Metal shipping containers offered by BSL Offshore Containers and other companies continue serving an important role in delivering products from one location to another. However, modern architects, designers and other creative individuals have found that these sturdily built vessels also make great foundations for a number of residential, commercial and public structures.
Housing Electrical Equipment
Heavy electrical equipment require a strong, secure space for frequency converters, controls systems and switchgears. Converting a shipping container to house components of electricity manufacturing components ensures having a sturdy exterior structure that will withstand any type of weather. When used for this purpose, the interiors are also typically insulated for climate control. The structures must additionally have the ability to withstand the weight associated with electrical equipment. The stability of the heavy gauge steel aptly provides the strength needed. The fact that the containers are easily transported from one location to another makes this type of set-up especially convenient in the event of a disaster. The containers are quickly moved to any location needed. For these reasons, the Federal Emergency Management Agency, often referred to as FEMA, regularly uses 40-foot shipping containers as mobile control centers.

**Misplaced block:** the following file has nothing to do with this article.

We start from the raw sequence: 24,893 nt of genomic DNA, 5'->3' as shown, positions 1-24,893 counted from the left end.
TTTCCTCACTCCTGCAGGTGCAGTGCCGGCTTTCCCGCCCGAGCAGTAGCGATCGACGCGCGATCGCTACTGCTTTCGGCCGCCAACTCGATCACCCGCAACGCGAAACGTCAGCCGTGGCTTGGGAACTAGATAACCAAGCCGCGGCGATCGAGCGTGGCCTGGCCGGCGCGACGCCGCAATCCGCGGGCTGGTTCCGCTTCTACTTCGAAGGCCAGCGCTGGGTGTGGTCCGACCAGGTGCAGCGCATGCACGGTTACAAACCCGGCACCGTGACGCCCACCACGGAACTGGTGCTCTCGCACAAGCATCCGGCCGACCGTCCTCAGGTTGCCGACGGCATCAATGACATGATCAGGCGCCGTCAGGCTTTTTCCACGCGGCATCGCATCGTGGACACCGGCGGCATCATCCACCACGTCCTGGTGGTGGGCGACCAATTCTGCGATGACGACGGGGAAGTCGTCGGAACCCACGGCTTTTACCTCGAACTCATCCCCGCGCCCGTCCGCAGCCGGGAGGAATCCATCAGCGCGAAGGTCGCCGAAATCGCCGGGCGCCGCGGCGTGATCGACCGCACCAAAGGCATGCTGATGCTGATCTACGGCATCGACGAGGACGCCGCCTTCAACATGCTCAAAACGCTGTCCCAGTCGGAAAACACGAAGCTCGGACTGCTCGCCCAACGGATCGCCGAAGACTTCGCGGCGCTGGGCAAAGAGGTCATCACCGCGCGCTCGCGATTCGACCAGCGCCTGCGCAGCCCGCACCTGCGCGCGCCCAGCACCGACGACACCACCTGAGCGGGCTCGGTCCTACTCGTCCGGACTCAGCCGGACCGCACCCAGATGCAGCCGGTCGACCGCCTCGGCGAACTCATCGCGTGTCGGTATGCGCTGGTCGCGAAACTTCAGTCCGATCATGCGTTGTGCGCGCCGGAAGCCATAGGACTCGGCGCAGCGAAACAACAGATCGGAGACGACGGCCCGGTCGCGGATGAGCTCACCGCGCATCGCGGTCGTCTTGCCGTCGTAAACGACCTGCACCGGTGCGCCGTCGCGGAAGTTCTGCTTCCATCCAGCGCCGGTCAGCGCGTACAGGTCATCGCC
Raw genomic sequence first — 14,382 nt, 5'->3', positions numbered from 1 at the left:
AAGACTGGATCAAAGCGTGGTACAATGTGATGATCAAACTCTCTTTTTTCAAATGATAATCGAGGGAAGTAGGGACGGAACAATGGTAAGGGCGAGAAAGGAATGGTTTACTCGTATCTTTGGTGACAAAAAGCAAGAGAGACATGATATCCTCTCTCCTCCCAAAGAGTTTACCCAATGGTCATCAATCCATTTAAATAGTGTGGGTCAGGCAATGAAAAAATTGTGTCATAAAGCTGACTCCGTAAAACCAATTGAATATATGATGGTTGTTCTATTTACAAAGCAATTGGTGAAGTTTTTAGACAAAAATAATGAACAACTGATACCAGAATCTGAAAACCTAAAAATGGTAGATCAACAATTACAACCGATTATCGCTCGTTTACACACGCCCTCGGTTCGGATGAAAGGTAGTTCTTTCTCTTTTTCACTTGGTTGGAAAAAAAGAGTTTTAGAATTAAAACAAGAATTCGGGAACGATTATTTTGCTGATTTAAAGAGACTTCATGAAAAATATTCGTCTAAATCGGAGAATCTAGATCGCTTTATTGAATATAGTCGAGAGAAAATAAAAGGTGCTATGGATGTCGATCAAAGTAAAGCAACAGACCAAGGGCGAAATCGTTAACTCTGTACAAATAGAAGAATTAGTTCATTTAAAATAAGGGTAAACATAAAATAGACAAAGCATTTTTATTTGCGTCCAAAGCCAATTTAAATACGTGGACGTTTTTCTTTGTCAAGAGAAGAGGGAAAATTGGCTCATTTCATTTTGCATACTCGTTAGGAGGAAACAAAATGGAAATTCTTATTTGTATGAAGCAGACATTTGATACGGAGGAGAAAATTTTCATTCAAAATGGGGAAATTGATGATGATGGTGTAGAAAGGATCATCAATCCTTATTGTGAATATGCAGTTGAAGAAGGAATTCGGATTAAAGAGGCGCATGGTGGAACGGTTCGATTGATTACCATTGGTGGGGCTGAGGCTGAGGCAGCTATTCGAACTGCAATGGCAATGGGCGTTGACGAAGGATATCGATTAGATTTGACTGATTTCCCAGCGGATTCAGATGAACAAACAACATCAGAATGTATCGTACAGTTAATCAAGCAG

While baseball, basketball, football and hockey remain at the top of the list of favorite spectator sports in the country, soccer is not far behind. In commemoration of the World Cup Soccer competition, renowned luxury auto manufacturer Audi constructed what is probably the world’s largest scoreboard. On the shores of Brooklyn, cranes and trucks delivered and stacked 45 open-ended shipping containers and 28 full-sized A8 Audi cars. The cars were arranged in a specific configuration, which allowed the headlights to serve as the light source for displaying match scores. The uppermost central containers were also illuminated from the inside, but boasted signs featuring the various team countries. Via remote control and synchronization, the headlights formed the scores of each team in a display that measured 40 feet in height. Not only was the board visible from across the river toward Manhattan, but also by planes flying overhead. The board remained in use through the entire month.
Urban Farm Project
While rural areas have an abundance of open horizontal space form gardens or farms, the same is not true of inner city landscapes. Surrounded by buildings of various heights and square feet of space, the only open space available in urban areas means going upwards. A corporation known as OVA Studio proposes filling a vertical New York City space with a unique modular farm structure created from shipping containers. Closely resembling the popular stacking game Jenga, the array would consist of a tower of vessels stacked and jutting out in all directions. Plans include making the “Hive-Inn” City Farm a completely self-contained system where crops and livestock might thrive. The concept includes recycling waste and water. Rainwater would serve as the source of irrigation and undergo recycling through the technique of hydroponic farming. Animal and human waste would act as fertilizer. Low-wind turbines and solar panels would supply all of the electricity needed.